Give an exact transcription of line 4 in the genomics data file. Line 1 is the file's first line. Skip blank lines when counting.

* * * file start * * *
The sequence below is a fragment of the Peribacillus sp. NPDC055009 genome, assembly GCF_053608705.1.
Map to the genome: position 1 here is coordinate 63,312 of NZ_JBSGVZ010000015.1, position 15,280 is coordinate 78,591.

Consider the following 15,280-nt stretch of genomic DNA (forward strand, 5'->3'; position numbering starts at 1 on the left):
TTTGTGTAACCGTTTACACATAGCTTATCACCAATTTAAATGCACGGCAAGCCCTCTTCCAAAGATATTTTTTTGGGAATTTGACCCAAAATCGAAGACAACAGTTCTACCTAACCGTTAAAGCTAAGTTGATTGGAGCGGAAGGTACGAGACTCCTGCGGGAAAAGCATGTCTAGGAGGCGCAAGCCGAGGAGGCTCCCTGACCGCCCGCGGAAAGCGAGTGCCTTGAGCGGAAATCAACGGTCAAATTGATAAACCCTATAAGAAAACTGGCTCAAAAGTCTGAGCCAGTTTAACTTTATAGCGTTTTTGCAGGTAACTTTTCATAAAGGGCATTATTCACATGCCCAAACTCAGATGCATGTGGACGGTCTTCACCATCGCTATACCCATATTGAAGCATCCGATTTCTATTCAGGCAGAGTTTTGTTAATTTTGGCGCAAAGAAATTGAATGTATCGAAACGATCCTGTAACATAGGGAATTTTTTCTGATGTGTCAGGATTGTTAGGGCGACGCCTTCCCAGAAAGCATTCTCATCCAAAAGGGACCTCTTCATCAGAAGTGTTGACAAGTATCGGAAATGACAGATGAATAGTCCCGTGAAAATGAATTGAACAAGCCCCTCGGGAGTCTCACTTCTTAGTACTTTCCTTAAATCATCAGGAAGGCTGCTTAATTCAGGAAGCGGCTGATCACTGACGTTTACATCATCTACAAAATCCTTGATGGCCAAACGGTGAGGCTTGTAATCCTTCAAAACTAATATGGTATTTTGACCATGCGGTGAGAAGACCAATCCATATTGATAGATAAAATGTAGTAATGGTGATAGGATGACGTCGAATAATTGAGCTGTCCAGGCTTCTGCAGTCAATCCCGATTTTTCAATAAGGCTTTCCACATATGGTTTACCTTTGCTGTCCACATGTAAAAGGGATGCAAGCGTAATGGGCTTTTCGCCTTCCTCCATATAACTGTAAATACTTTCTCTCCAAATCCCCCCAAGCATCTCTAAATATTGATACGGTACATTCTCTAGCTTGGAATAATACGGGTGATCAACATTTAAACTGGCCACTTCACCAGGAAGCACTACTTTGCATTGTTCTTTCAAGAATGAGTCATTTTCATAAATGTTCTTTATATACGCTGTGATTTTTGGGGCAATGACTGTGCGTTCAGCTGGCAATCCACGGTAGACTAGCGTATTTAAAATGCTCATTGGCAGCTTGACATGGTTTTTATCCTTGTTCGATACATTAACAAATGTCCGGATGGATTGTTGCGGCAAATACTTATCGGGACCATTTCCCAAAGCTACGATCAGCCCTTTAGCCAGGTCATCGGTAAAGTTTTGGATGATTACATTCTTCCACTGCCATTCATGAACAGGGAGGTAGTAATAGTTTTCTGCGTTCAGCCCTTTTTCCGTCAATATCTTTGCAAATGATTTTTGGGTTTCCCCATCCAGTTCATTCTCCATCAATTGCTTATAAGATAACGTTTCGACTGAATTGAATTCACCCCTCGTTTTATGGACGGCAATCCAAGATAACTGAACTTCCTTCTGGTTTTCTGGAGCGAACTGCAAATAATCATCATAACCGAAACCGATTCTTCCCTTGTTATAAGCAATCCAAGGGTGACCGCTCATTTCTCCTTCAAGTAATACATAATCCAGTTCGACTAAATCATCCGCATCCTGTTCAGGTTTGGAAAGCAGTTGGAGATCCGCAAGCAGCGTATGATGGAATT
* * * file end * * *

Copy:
TTTGTGTAACCGTTTACACATAGCTTATCACCAATTTAAATGCACGGCAAGCCCTCTTCCAAAGATATTTTTTTGGGAATTTGACCCAAAATCGAAGACAACAGTTCTACCTAACCGTTAAAGCTAAGTTGATTGGAGCGGAAGGTACGAGACTCCTGCGGGAAAAGCATGTCTAGGAGGCGCAAGCCGAGGAGGCTCCCTGACCGCCCGCGGAAAGCGAGTGCCTTGAGCGGAAATCAACGGTCAAATTGATAAACCCTATAAGAAAACTGGCTCAAAAGTCTGAGCCAGTTTAACTTTATAGCGTTTTTGCAGGTAACTTTTCATAAAGGGCATTATTCACATGCCCAAACTCAGATGCATGTGGACGGTCTTCACCATCGCTATACCCATATTGAAGCATCCGATTTCTATTCAGGCAGAGTTTTGTTAATTTTGGCGCAAAGAAATTGAATGTATCGAAACGATCCTGTAACATAGGGAATTTTTTCTGATGTGTCAGGATTGTTAGGGCGACGCCTTCCCAGAAAGCATTCTCATCCAAAAGGGACCTCTTCATCAGAAGTGTTGACAAGTATCGGAAATGACAGATGAATAGTCCCGTGAAAATGAATTGAACAAGCCCCTCGGGAGTCTCACTTCTTAGTACTTTCCTTAAATCATCAGGAAGGCTGCTTAATTCAGGAAGCGGCTGATCACTGACGTTTACATCATCTACAAAATCCTTGATGGCCAAACGGTGAGGCTTGTAATCCTTCAAAACTAATATGGTATTTTGACCATGCGGTGAGAAGACCAATCCATATTGATAGATAAAATGTAGTAATGGTGATAGGATGACGTCGAATAATTGAGCTGTCCAGGCTTCTGCAGTCAATCCCGATTTTTCAATAAGGCTTTCCACATATGGTTTACCTTTGCTGTCCACATGTAAAAGGGATGCAAGCGTAATGGGCTTTTCGCCTTCCTCCATATAACTGTAAATACTTTCTCTCCAAATCCCCCCAAGCATCTCTAAATATTGATACGGTACATTCTCTAGCTTGGAATAATACGGGTGATCAACATTTAAACTGGCCACTTCACCAGGAAGCACTACTTTGCATTGTTCTTTCAAGAATGAGTCATTTTCATAAATGTTCTTTATATACGCTGTGATTTTTGGGGCAATGACTGTGCGTTCAGCTGGCAATCCACGGTAGACTAGCGTATTTAAAATGCTCATTGGCAGCTTGACATGGTTTTTATCCTTGTTCGATACATTAACAAATGTCCGGATGGATTGTTGCGGCAAATACTTATCGGGACCATTTCCCAAAGCTACGATCAGCCCTTTAGCCAGGTCATCGGTAAAGTTTTGGATGATTACATTCTTCCACTGCCATTCATGAACAGGGAGGTAGTAATAGTTTTCTGCGTTCAGCCCTTTTTCCGTCAATATCTTTGCAAATGATTTTTGGGTTTCCCCATCCAGTTCATTCTCCATCAATTGCTTATAAGATAACGTTTCGACTGAATTGAATTCACCCCTCGTTTTATGGACGGCAATCCAAGATAACTGAACTTCCTTCTGGTTTTCTGGAGCGAACTGCAAATAATCATCATAACCGAAACCGATTCTTCCCTTGTTATAAGCAATCCAAGGGTGACCGCTCATTTCTCCTTCAAGTAATACATAATCCAGTTCGACTAAATCATCCGCATCCTGTTCAGGTTTGGAAAGCAGTTGGAGATCCGCAAGCAGCGTATGATGGAATT